Some teachers hesitant to discuss controversial race issues in class

Anissa Ypon, Staff Writer

For several months, students watched newsfeeds of alleged police brutality and the resulting protests all over social media — but rarely was this topic discussed in class.  Oftentimes, teachers and staff chose to refrain from sharing personal opinions about controversial issues for fear of offending particular students or subjecting themselves to having to defend their opinions.

However, many students have agreed that as tensions rose in Ferguson, they felt that the issue would have been appropriate to discuss in class if approached in a respectful manner.

“Avoiding the subject doesn’t really help the matter,” senior Lawrence Nguyen said. “If people don’t understand what was done, we wouldn’t know how to handle this situation.”

Students’ awareness of current events is usually limited to snippets of information on social media sites that could be highly inaccurate or biased without their knowledge.  With updates that may be false or incomplete, opinions may develop through ignorance.

Teachers and staff may feel that conversing about alleged police brutality is too controversial because of students’ lack of prior knowledge, the complexity of the situation itself, or the emotions it may evoke.

“These social problems happened in the past and will happen again in a different form,” Bear Creek counselor Lee Vue said. “If I were a political science teacher I’d have more insight and be comfortable talking about it.”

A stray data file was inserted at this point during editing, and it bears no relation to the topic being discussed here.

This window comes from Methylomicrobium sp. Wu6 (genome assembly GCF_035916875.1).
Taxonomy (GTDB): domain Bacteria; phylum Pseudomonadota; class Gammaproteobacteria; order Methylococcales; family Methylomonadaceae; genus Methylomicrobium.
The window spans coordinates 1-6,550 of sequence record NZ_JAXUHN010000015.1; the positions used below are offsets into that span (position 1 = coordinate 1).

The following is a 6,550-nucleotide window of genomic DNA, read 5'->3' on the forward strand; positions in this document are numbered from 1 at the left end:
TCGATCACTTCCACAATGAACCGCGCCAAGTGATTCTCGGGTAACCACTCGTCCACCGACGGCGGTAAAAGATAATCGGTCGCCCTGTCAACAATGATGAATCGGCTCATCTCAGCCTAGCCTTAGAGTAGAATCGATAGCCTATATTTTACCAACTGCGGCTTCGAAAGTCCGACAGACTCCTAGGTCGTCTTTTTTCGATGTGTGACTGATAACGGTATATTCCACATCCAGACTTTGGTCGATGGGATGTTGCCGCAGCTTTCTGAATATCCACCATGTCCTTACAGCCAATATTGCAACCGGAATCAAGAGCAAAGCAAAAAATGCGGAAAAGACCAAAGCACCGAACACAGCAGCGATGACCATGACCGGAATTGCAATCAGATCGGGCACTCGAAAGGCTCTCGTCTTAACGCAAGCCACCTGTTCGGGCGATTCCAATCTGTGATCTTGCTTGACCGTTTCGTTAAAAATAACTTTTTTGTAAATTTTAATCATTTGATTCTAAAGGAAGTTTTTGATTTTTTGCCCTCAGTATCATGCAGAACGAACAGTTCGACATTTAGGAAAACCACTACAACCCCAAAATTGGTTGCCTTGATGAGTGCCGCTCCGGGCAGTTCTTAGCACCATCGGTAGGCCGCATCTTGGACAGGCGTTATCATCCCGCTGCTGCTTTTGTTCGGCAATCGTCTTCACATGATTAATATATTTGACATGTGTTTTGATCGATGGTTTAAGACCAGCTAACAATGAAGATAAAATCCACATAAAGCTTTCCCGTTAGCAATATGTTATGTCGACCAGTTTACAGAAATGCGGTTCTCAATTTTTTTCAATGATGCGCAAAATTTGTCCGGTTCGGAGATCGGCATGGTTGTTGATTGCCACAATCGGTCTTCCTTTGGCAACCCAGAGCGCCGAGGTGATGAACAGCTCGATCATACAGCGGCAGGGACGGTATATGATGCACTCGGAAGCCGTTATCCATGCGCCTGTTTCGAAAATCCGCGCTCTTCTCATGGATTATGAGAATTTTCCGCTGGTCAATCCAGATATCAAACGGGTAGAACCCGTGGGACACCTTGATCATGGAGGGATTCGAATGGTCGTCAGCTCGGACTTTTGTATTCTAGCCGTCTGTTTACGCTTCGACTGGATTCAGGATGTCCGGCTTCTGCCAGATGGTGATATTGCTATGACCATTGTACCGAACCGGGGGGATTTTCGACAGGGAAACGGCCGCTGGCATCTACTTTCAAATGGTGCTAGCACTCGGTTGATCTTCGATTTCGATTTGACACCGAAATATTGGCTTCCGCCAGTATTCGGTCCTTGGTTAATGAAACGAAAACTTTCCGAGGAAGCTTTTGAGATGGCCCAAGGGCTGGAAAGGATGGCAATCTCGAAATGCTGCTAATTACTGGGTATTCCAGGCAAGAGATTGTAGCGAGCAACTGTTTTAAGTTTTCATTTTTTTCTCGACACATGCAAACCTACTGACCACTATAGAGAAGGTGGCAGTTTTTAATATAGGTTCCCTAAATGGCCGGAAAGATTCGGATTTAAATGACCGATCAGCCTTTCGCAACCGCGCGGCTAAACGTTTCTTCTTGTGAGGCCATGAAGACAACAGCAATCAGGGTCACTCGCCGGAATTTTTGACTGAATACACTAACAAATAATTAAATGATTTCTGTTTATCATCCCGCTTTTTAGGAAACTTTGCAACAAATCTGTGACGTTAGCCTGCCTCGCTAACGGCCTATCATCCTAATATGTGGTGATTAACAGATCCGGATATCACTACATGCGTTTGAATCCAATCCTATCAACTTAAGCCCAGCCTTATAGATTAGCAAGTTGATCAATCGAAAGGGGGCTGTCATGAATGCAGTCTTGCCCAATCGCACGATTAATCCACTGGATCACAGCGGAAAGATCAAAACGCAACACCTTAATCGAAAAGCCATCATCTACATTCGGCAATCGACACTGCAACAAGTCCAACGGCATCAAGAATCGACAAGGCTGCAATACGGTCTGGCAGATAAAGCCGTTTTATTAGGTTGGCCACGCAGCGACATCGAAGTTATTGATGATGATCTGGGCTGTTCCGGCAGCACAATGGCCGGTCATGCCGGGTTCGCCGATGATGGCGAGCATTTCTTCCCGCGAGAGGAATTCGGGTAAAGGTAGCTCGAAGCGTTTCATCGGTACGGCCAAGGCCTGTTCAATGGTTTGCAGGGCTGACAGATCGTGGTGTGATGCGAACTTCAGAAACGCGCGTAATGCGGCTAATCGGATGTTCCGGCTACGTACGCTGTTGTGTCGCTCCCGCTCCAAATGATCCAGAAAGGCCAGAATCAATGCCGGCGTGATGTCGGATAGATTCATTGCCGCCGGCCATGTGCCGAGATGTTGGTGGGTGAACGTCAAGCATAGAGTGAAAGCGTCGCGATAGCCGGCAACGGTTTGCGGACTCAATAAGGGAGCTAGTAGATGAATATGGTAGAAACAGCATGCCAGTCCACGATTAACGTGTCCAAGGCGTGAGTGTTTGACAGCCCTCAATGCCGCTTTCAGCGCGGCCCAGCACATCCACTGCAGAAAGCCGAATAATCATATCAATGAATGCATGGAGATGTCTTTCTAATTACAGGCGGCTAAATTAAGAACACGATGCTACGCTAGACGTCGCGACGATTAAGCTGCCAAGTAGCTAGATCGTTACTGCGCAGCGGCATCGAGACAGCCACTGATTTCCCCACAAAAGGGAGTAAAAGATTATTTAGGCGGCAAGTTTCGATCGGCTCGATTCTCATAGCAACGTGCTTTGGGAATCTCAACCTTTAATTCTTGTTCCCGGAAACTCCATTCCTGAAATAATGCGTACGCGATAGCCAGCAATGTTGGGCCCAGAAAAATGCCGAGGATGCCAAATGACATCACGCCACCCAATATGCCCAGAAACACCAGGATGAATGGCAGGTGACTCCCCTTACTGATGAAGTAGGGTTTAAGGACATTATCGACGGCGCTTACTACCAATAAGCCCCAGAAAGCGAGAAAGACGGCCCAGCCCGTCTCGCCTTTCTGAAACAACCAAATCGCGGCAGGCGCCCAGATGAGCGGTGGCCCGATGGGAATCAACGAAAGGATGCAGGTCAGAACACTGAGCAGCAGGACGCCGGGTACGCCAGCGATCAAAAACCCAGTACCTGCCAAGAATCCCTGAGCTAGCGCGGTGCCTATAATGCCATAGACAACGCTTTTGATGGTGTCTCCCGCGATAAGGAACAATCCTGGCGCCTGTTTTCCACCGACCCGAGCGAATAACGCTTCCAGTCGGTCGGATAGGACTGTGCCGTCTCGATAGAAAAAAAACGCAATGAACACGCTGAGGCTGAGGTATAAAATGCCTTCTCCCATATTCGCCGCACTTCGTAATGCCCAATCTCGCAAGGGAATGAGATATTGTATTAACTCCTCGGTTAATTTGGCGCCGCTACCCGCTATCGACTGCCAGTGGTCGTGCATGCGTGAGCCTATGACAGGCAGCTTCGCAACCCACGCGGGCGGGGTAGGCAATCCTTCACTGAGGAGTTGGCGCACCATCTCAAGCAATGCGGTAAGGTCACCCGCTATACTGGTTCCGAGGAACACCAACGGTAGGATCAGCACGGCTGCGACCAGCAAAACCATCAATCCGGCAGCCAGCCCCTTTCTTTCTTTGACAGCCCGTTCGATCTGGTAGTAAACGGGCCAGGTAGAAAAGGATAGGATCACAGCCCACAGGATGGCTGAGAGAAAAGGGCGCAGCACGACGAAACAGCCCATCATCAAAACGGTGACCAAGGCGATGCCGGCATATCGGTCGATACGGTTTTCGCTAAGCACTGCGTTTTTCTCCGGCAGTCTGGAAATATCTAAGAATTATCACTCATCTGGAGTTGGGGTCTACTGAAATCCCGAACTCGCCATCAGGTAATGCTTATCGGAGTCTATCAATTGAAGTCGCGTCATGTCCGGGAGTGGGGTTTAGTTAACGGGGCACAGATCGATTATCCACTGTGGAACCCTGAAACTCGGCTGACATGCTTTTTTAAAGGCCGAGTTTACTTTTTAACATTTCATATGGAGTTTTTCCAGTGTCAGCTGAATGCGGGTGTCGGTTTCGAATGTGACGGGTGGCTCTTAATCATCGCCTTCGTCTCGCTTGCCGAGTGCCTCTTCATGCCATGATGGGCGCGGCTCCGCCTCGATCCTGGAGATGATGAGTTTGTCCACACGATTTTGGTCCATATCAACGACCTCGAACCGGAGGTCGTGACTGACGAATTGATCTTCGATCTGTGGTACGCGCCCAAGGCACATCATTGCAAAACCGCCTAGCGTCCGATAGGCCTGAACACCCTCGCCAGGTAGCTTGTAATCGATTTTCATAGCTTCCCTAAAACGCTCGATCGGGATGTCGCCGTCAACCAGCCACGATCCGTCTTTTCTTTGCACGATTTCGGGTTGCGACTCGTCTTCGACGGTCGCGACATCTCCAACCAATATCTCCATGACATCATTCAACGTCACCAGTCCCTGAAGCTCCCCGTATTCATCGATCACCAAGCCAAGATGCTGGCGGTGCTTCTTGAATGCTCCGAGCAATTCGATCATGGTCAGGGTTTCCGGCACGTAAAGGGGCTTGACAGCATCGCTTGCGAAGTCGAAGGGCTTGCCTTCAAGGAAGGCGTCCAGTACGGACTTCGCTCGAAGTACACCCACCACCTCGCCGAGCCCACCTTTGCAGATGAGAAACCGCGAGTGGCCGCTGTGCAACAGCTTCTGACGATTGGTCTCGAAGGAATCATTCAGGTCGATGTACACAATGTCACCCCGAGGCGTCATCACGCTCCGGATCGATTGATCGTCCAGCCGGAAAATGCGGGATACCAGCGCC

Many have said they would have welcomed the opportunity to discuss the controversial issue in class, saying that being educated on controversial issues is critical to their education.

“I think it’s okay to share our opinions because it’s definitely something we should be aware of,” junior Mason Aguila said.

These confrontations between police and someone of the community are very relevant to students no matter how distant they may feel from the problem.

“I think teachers are afraid that they’ll just fuel the fire if they talk to us about police brutality,” a sophomore who asked to remain anonymous said. “I personally believe that whether this was racial discrimination or a man doing his job, students need to know we’re not living in a perfect world.”

While many teachers haven’t found the right time to discuss such a heavy topic, some do agree that the topic is highly appropriate to discuss social issues.

“It’s not my place as a teacher to make judgement,” history teacher Jason Johnson said. “but it is my place as a teacher to inform students of information and teach them how to develop their own thoughts to evaluate these social and historical events.”

Johnson says that the alleged police brutality has definitely been a hot topic this last year and has taken the opportunity to discuss the issue with his class. His world history students have watched video interviews, listened to commentators for both sides, and held class discussions.

“I felt it was appropriate for our history class because it relates the past to the present,” sophomore Mika Shin said. “Discussing the Ferguson protests helped me gain better knowledge and Mr. Johnson’s class is very open and comfortable to talk about it in detail.”